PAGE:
For of a truth against thy holy child Jesus, whom thou hast anointed, both Herod, and Pontius Pilate, with the Gentiles, and the people of Israel, were gathered together,
For of a truth, against thy holy child Jesus,.... This is the interpretation of the above passages in Psalms 2:1 and the application of them to Jesus; who is called the "child" of God, because the human nature of Christ was taken into union with the second person, who is the Son of God: unless the word should rather be rendered "servant", as it is in Acts 4:25 and which is a character that belongs to Christ, and is often given him as Mediator, who, as such, is God's righteous servant; and he is called "holy", because he was so in his conception and birth, and in his life and conversation, being free both from original sin, and actual transgression; and which is an aggravation of the sin and guilt of these men, that they should rise up, and gather together against him; and yet it was a clear case, a notorious fact, a certain truth, that could not be denied: and for the further aggravation of their crime, as well as for the sake of explaining the phrase "his, Christ", it is added,
whom thou hast anointed; with the oil of gladness, above his fellows. Christ was, in some sense, anointed to be prophet, priest, and King, from eternity, being so early set up as Mediator, or called unto, and invested with that office; see Proverbs 8:22 and he was anointed in time, both at his incarnation and baptism, having the Spirit without measure given unto him, which is that anointing, that teacheth all things.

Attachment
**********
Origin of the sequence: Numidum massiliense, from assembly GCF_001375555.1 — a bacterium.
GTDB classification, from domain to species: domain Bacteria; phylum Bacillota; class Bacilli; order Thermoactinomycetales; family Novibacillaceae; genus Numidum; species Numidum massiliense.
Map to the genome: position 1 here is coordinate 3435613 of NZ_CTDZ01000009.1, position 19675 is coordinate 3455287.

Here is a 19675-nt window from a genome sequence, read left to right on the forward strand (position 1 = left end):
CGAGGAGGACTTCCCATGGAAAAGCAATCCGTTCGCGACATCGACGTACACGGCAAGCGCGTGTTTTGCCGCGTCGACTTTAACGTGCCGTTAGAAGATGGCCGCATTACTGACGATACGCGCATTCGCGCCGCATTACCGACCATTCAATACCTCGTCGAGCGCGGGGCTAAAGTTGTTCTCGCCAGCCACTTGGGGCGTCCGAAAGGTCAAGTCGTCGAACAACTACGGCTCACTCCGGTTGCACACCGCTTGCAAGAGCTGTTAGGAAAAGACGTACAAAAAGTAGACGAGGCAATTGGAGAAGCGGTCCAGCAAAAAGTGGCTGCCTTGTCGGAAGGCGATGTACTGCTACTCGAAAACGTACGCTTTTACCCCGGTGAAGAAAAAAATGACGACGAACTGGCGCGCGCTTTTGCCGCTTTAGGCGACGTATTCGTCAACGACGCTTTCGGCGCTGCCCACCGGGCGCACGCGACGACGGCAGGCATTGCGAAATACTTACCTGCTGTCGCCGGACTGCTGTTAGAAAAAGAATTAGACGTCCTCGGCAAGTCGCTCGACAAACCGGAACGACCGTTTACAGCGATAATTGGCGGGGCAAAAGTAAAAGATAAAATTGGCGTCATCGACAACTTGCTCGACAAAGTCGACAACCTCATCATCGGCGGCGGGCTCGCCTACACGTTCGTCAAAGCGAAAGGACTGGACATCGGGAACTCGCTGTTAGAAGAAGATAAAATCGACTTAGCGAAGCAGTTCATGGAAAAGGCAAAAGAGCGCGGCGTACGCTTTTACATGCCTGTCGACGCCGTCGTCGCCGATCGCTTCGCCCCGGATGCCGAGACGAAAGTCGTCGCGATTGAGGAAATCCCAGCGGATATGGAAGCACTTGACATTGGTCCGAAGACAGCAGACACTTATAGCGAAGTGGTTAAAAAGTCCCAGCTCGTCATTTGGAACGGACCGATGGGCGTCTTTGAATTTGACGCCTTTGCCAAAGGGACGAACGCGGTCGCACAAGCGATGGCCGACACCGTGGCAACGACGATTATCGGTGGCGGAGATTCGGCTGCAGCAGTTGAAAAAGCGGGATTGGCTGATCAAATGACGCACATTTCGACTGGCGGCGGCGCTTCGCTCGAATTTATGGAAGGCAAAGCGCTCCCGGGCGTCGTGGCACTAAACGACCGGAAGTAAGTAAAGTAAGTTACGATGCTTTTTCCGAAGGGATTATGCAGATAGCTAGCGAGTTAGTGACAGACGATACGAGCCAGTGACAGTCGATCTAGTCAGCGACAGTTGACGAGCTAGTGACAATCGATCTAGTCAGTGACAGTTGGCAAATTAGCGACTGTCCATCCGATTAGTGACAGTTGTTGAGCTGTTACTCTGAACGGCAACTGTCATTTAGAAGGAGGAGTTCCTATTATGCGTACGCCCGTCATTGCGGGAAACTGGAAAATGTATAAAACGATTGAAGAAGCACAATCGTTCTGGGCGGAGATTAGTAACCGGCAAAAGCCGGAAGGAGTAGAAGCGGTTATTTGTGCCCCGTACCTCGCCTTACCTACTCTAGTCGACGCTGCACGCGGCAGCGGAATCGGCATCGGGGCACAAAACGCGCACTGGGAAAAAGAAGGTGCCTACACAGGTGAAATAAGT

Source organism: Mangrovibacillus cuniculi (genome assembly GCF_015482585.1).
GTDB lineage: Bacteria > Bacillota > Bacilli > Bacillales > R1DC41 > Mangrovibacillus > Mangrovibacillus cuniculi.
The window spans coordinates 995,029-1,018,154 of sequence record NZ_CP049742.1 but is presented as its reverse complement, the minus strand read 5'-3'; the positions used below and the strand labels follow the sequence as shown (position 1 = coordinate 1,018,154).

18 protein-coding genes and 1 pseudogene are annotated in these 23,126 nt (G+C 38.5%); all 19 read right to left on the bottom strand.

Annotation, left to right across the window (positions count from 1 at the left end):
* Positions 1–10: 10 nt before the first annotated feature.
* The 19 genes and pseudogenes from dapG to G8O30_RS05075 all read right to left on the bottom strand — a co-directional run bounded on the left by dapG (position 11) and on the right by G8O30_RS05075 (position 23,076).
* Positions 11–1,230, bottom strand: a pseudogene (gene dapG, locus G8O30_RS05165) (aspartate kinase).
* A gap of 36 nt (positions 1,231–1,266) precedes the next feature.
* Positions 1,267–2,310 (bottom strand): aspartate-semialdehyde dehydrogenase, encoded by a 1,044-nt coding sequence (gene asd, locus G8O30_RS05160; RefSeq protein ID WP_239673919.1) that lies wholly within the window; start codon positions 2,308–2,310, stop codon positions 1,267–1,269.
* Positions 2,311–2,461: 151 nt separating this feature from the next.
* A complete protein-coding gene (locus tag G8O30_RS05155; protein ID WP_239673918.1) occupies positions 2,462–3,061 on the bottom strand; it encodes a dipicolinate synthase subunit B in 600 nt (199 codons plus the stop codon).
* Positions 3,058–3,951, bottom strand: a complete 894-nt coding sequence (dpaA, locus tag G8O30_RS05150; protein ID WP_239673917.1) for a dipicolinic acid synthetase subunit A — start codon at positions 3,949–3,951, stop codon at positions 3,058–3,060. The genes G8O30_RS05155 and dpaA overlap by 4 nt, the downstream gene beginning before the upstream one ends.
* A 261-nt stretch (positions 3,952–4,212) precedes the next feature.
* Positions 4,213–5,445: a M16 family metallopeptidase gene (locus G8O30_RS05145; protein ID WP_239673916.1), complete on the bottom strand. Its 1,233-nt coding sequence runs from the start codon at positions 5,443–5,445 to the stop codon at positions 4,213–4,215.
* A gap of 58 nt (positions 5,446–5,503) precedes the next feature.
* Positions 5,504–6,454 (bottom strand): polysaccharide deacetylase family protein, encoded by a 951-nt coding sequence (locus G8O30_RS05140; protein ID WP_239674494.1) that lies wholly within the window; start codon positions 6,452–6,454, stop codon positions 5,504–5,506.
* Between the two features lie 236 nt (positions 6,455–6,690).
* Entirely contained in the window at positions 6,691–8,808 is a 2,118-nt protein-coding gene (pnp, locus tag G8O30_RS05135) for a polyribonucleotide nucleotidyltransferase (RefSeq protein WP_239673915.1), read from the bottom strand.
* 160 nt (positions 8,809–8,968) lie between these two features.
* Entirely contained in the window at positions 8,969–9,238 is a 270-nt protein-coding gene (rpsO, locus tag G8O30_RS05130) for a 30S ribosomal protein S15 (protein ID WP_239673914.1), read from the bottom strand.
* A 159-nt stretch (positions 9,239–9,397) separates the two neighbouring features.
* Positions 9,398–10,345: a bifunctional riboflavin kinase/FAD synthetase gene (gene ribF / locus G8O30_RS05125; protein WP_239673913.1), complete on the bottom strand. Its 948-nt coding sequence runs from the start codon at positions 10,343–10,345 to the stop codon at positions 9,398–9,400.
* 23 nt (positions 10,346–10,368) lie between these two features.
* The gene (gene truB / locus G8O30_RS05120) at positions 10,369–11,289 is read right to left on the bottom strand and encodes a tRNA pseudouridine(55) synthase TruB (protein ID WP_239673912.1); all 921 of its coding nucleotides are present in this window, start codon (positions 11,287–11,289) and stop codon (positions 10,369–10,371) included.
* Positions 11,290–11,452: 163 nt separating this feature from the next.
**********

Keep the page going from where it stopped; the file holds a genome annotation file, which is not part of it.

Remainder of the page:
both Herod, and Pontius Pilate, with the Gentiles, and the people of Israel, were gathered together. This Herod was Herod Antipas, the son of Herod the great, and who beheaded John the Baptist; and Pontius Pilate was the Roman governor of Judea, at the time of Christ's death; the Gentiles were those of Pilate's council, and the Roman soldiers;
and the people of Israel, were the Jews, both the rulers, and the common people; the Syriac version renders it, "the synagogue of Israel": and these, though they were of different nations, and of different interests, yea enemies to one another, as the Jews and Gentiles in general were; and as were Herod and Pontius Pilate in particular; yet all gathered, consented, and agreed together to mock, scourge, and crucify this innocent and holy person. The Vulgate Latin, Syriac, and Ethiopic versions add, "in this city"; and so the above copies of Beza's, and others; meaning, in the city of Jerusalem, where the apostles now were, and where the above persons met together, and from whence a prophet could only perish. The Alexandrian copy reads, "in this thy city": which was called the city of God, and the holy city; and yet in this was this wicked convention, and all this wickedness done.